Capture, record, and post. Sharing the stories verbally is essential but doesn’t go far enough. Write them down for all to see. Post the sheets of paper around the room and keep to post at future sessions. Responses to questions can be long, expressive, and full of striking images. In a recent exhibit charrette, one line was referred to several times over 2 days: “I can remember now what it felt like when my father lifted me up above the breaking waves.” Written on big paper, stories become part of the group, its culture, and its work.

Questions beget questions. An opening question can have follow up questions that prompt or invite elaboration. A piece of a question that worked for one group might be a promising kernel for another group or may suggest a new direction for future questions. And so a set of opening questions grows and evolves. 

Questions in Play
Without quite realizing it, I have been collecting questions and thinking about what they have brought to projects and participants. Here are some examples that I return to for the next round of questions. You are free to use–combine, recycle, or vary.

• The opening question for a science center team planning a large gallery for young children was: What vivid memory do you have from when you were 3, 4 or 5 years old? Where were you? What were you doing and Who was there? In going around the table there were memories and stories of building forts, playing with cats, getting together with family. The last memory had barely been recorded when one member of the group eagerly identified four qualities present across these memories: being outdoors, messing around with loose parts, being active and on-the-move, and relationships. These qualities, which came from the team itself, shaped the planning criteria for the gallery.

• The invitation to a children’s museum core planning group that was updating its learning framework was: What memory of yourself as a child do you have that gave you an insight into yourself as a learner? Memories flowed of someone realizing that she could direct her own learning, of interests discovered that endure today, persistence that resulted in success, and memories of making a paper maché otter. As the group shaped its image of the learner, identified focus areas, and listed engagement strategies, it had varied examples of learning to draw on as well as vivid, personal memories of what it felt like to be a learner.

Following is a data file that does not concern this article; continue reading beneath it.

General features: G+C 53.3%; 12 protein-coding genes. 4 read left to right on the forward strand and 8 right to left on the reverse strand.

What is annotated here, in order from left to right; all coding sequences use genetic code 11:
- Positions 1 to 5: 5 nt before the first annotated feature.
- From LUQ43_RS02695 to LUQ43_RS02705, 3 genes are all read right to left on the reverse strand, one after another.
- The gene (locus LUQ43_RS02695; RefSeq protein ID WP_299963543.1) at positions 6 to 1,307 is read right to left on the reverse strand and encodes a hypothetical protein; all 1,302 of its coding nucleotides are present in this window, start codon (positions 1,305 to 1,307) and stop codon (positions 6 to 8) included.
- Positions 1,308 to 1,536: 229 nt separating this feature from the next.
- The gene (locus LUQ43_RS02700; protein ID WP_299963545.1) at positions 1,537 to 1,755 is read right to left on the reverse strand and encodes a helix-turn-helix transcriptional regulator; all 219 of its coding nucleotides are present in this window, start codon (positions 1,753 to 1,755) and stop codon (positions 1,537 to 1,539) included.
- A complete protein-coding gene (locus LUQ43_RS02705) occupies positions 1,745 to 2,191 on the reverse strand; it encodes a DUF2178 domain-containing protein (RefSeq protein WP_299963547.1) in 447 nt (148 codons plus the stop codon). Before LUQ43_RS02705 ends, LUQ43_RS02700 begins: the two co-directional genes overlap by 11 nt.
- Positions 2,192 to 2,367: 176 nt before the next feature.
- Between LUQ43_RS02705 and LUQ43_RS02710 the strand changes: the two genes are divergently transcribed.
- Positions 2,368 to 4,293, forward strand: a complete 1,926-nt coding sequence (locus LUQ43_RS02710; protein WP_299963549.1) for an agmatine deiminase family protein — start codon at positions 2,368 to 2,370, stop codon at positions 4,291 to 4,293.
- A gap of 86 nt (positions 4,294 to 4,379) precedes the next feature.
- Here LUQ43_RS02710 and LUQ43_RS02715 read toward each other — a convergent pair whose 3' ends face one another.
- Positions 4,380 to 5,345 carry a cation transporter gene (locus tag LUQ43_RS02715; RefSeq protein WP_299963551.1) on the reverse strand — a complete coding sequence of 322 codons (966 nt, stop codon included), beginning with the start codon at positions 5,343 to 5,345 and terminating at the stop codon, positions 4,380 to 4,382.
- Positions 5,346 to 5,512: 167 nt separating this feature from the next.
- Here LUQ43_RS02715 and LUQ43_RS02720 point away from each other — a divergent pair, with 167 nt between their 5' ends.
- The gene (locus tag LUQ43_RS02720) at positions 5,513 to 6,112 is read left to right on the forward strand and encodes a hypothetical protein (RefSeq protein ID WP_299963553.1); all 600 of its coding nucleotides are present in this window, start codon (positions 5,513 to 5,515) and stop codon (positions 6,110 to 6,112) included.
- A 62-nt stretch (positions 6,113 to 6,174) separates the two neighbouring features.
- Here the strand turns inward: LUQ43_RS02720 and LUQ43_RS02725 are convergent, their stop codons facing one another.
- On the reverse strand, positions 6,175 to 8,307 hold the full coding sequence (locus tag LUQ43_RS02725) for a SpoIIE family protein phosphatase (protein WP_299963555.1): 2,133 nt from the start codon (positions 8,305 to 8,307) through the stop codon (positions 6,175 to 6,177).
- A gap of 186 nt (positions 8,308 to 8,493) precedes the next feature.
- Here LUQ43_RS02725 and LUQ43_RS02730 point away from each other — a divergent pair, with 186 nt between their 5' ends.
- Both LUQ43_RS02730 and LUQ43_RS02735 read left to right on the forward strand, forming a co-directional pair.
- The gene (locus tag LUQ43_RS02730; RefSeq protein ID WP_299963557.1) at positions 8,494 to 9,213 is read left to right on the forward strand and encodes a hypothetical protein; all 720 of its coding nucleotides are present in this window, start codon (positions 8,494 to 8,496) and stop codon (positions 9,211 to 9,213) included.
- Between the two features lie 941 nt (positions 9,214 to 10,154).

• In launching a strategic planning process, the opening question for the science center’s planning team asked, What was a moment for you as a child that was illuminated by science – when you were intrigued, dazzled, delighted or helped by some aspect of science? A board member shared his experience. Chuck talked about spending time as a child with his grandfather in his garage, puttering, fixing things and learning about how things work. Science learning encouraged by his grandfather’s knowledge and example made Chuck want to become an engineer. And he did, becoming the head of the top ranked automobile plant in the country.  This became “the power of science” story that shaped the strategic vision

• For a children’s museum exhibit master planning process, I wanted museum staff and board to keep what is fascinating to children top of mind as they considered and shaped exhibit experiences. We started the 2-day workshop with this question: If you could recreate something from your childhood in an exhibit for children at CDM, what would it be? Why? The experiences remembered were everyday moments steeped in the senses and intensely recalled. They had nothing in common with a list of exhibit topics or activities typically suggested in exhibit planning. Instead, someone shared the excitement of taking a risk, another relived the feeling of an authentic moment, still another remembered the strength of parental connection, and several recalled sensing the power of place. No one, however, felt the need to answer why they would recreate the moment.

A Life of Their Own
Really good opening questions are what I think of as questions people didn’t know they were dying to answer. They tap into something significant a person is eager to revisit and share. Somewhat oblique, these questions sidestep expected, prepared, rehearsed responses. Something flows. A really great question can take on a life of its own. In these cases, I have been very tempted to toss out the rest of a workshop agenda and follow the threads and interests of what people have shared. After the set of stories about a vivid memory from childhood, for instance, I wanted to ask, “Tell us more about when you chased after your sister with a stick…”